Thirdly, on a broader level as a forum member, one of the things that I did fairly early on when there were complaints about the way the forum section was operated was to ask the users what they wanted, and how they wanted it run. The result was distilled (not by me, I hasten to point out – I merely tidied up the clarity, spelling and grammar) into a list of guidelines for the forum use. I’ve copied the main ones here: Note that these guidelines have been formulated by discussion, contribution and common consent of the people who use this forum, within the wider bounds of the Visordown forum rules in general.


The forum exists as a place where riders can come and discuss riding issues, further their knowledge and improve their riding. It is open to all levels from non-rider to professional.


1. These are not rules, but guidelines.

2. The purpose of this forum is to better ourselves as riders and at the same time enjoy the banter which goes with it. It’s worth thinking of the forum as a night down the pub. When you first walk in, you probably won’t know anyone, but stick around and you’ll make friends, discover who irritates you, as well as find out who the wind-up merchants are.

3. Feel free to request advice. Many of the long-standing members of SS are extremely knowledgable and are more than happy to answer questions and debate issues, regardless of experience/age/bike/skill level etc of the poster. However, don’t ask for it and then criticise what has been offered. Ask more questions by all means, but remember you are getting free advice, often from professionals responding in their own time and at their own expense.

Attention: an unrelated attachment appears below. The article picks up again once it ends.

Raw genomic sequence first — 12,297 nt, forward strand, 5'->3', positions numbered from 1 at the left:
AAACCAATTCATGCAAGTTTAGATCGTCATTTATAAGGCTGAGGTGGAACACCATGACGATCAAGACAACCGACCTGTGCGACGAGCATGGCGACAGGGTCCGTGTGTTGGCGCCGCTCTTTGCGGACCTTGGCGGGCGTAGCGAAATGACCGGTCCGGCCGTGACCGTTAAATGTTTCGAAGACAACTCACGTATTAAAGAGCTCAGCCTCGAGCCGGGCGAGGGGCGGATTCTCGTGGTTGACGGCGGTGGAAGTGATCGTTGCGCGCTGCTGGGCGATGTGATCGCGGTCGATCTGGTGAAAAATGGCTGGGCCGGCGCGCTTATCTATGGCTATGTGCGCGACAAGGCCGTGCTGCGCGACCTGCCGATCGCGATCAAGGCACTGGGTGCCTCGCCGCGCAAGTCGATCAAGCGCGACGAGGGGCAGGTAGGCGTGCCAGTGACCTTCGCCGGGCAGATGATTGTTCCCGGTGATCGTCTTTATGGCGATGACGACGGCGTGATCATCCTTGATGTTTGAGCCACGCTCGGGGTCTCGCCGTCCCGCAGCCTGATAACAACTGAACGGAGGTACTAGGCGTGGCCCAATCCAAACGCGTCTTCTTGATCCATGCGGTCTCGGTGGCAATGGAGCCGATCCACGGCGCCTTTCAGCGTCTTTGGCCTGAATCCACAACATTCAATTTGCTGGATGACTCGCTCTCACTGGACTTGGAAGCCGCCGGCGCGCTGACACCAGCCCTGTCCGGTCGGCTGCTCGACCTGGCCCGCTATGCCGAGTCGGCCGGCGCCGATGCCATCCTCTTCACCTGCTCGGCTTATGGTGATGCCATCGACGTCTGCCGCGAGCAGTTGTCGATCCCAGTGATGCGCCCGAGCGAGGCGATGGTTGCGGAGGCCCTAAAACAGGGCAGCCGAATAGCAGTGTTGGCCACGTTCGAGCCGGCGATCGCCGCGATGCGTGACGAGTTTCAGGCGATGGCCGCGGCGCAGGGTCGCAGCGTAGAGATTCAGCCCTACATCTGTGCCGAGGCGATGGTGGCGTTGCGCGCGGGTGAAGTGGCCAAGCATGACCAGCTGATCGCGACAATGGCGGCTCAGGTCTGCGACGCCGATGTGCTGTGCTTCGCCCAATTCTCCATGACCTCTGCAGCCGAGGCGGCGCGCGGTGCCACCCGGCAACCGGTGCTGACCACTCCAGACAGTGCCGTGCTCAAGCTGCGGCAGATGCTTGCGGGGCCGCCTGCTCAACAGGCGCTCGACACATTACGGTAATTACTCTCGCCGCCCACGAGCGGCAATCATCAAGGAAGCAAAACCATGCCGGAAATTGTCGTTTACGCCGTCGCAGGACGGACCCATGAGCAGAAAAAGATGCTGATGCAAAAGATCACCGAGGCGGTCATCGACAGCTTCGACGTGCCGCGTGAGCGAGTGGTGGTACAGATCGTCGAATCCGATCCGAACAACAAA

4. Please respect the qualifications, knowledge, opinions and experience of ALL contributors. We’re not here not to score points over one another.

5. If you post something and find it questioned, ask yourself why, no matter what your own qualifications are. Please don’t take offence if challenged. Accept that there might be alternatives sources of knowledge or techniques that you aren’t aware of, and take the learning opportunity offered. If you can’t answer “why?” yourself, maybe you need to rethink your own beliefs.

6. When making an ‘expert’ statement of any kind, particularly in subjects that ‘experts’ often take for granted, expect people to disagree or question it. You may be challenged to verify facts, provide research or links to back up your claim in a professional manner. Please don’t be surprised if your reply is analysed and taken apart meticulously. Simply saying “that’s the way it’s always been done” or “it’s in the book” will simpy encourage others to say “why?”. Categorical statements using words like “must” and “always” will nearly always be challenged because the ethic here is to get to the root of the issue. So if you make any firm claims you should be prepared to be questioned and be able to back them up.

7. Please don’t be afraid to post an opinion, but do expect it to be debated. Don’t expect everyone to agree with you, rather enjoy the challenge of trying to persuade them.

8. If you post opinion as fact, no matter how highly skilled, qualified or experienced you are, expect it to be debated. And be warned, debate can often be robust since members are extremely good at debating, and you may be letting yourself in for some serious fun!

9. Most of all – have fun! Please keep robust debate from becoming personal argument. A simple apology for a misunderstanding will nearly always defuse a potential row.

and finally:

RULE 10. When the hole’s deep enough, throw out the shovel.

There is another page of more detailed advice to posters, but I think the guidelines say enough about the forum and the way I and the people who helped formulate them wanted it to work. And as I’ve said, I think as a community we’ve operated within those guidelines quite well.

I suppose it may seem like bitching to respond publically to personal criticism, but with 14,000 posts on the board it’s not surprising that, to paraphrase a well known saying:

You can please some of the people all of the time, you can please all of the people some of the time, but you can’t please all of the people all of the time.